EP worked at Ferretta Music at 82 S. Broadway in Denver, while we did gigs with "David Ferretta and the Sunday River Bluegrass Show".  We even cut an LP record on the Biscuit City Label called, "You Can Dress 'Em Up, But You Can't take 'Em Out".


In 1977, along with our pals Ernie Martinez and Hagan Day, EP and I started a country band called Silverball.  Much like he taught himself the banjo, EP now taught himself how to play the steel guitar.  Once again, we found ourselves kinda popular, especially EP!  And, we found out that we could make a modest living playing music! 


In 1979, after Ernie had left the band to teach his own self steel guitar and was replaced by G. Fred Swanson, Silverball took our first overseas tour to Hawaii and Guam.  There on Guam EP met Frances Aguon.  Frances made the trip back to Colorado with us and they were soon married and had a son, Christopher.  But that marriage did not last, and Frances and Chris moved back to Guam.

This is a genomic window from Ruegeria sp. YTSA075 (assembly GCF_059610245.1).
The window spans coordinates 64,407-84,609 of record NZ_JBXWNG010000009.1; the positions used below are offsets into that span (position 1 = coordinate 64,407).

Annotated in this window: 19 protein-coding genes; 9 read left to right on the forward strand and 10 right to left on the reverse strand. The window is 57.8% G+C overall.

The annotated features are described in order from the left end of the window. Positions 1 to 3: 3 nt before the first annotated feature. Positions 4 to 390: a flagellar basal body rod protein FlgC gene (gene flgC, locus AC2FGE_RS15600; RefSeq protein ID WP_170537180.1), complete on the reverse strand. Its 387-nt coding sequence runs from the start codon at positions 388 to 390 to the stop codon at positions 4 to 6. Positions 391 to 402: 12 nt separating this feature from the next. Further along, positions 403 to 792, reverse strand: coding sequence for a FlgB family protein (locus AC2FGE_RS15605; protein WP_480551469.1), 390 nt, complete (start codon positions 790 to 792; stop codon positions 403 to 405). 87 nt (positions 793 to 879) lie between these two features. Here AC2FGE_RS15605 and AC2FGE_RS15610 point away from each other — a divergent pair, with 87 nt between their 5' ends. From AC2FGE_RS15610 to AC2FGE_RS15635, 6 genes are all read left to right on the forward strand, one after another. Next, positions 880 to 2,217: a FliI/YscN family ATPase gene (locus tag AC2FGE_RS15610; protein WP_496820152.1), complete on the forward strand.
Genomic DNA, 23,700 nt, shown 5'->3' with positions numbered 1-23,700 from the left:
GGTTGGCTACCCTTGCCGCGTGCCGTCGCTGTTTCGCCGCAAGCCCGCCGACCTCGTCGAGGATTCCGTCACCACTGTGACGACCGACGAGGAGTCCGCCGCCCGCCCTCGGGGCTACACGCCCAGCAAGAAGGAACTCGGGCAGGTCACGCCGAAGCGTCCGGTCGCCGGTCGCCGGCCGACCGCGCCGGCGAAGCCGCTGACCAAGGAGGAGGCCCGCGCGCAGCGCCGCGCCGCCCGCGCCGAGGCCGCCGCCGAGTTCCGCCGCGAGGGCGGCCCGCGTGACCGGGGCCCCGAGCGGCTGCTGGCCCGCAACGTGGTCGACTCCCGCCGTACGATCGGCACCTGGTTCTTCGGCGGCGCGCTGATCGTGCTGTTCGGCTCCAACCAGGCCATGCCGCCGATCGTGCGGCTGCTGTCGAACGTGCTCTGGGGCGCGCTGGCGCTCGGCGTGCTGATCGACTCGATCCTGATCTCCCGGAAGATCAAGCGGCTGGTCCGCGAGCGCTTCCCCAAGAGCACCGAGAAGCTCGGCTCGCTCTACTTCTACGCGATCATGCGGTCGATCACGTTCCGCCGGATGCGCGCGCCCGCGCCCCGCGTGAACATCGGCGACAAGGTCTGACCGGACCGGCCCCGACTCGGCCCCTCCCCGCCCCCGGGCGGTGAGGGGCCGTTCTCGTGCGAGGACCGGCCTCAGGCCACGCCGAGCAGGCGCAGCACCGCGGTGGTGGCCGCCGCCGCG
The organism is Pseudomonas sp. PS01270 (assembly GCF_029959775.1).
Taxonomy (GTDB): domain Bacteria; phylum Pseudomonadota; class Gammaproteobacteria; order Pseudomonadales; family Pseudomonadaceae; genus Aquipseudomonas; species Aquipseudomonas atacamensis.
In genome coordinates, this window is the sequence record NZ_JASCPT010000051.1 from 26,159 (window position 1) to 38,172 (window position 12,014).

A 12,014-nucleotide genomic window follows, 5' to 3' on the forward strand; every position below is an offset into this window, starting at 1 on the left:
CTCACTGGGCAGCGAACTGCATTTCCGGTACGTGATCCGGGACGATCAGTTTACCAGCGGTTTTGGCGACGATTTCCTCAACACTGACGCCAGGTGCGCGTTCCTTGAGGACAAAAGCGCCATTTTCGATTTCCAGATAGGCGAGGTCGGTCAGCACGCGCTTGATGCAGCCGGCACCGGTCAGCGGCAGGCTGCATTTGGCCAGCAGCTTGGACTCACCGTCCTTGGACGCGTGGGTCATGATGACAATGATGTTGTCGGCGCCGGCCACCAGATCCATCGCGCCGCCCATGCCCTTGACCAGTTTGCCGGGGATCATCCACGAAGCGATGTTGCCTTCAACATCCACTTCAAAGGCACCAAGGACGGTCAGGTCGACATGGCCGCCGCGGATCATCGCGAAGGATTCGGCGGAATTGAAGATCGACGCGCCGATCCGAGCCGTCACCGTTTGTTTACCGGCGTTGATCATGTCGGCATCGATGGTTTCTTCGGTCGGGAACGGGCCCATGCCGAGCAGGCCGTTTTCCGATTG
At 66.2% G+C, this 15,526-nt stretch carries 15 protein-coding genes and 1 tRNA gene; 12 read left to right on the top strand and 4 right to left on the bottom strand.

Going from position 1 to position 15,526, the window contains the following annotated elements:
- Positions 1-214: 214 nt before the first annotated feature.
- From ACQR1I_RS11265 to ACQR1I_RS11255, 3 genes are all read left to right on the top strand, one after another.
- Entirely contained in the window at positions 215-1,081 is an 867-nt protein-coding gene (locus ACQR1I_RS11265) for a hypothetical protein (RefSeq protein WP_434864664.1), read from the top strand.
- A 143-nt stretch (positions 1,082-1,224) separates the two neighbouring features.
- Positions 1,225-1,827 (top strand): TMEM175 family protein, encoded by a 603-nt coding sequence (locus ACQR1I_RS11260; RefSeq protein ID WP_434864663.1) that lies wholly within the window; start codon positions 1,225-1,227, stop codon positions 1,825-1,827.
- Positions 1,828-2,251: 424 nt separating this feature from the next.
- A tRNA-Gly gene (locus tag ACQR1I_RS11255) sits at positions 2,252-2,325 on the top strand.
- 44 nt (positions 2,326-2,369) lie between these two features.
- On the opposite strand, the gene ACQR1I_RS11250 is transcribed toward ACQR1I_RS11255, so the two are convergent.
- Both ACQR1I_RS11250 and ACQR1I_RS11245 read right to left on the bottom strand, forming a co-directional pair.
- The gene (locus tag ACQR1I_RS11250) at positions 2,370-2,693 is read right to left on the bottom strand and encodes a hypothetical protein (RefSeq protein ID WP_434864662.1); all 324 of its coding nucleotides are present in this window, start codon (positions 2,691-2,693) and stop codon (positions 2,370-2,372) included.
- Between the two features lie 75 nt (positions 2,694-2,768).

During the late ‘70s to early ‘80s EP also operated a recording studio out of the Global Village, a popular Denver coffee house.  There he had clients such as Hugh Moffett, the Nitty Gritty Dirt Band and an early version of the Bluegrass Patriots. 


In 1981, after a brief hiatus, Silverball re-branded and became "The Hollywood Rodeo Band", this time as five piece adding Rich Moore on bass.  Rich left HRB later that year and was replaced by Matthew "Blue" Clayton.  HRB recorded one LP record and four cassette albums (the preferred format of the time).


In 1988, through various HRB shows, EP met his ultimate best pal and soulmate, Amy Boudreau.  EP and Amy were married in 1992 and remained a couple for the rest of his life. 


The ‘90s brought HRB renewed popularity.  Now back to four-piece, HRB was recruited by the Department of Defense for their DOD/USO program.  HRB did 18 overseas tours, with EP as 'Unit Manager’.


In the late ‘90s, The Hollywood Rodeo Band rebranded again and became "High, Wide and Handsome", this time as three-piece, and ultimately released three CDs.


EP always had a recording studio in his home.  In 2004, he recorded the Bluegrass Patriots' CD "Springtime in the Rockies", which was picked up by Copper Creek Records.  This is an excellent CD and, in my opinion, one of EP's finest recording achievements.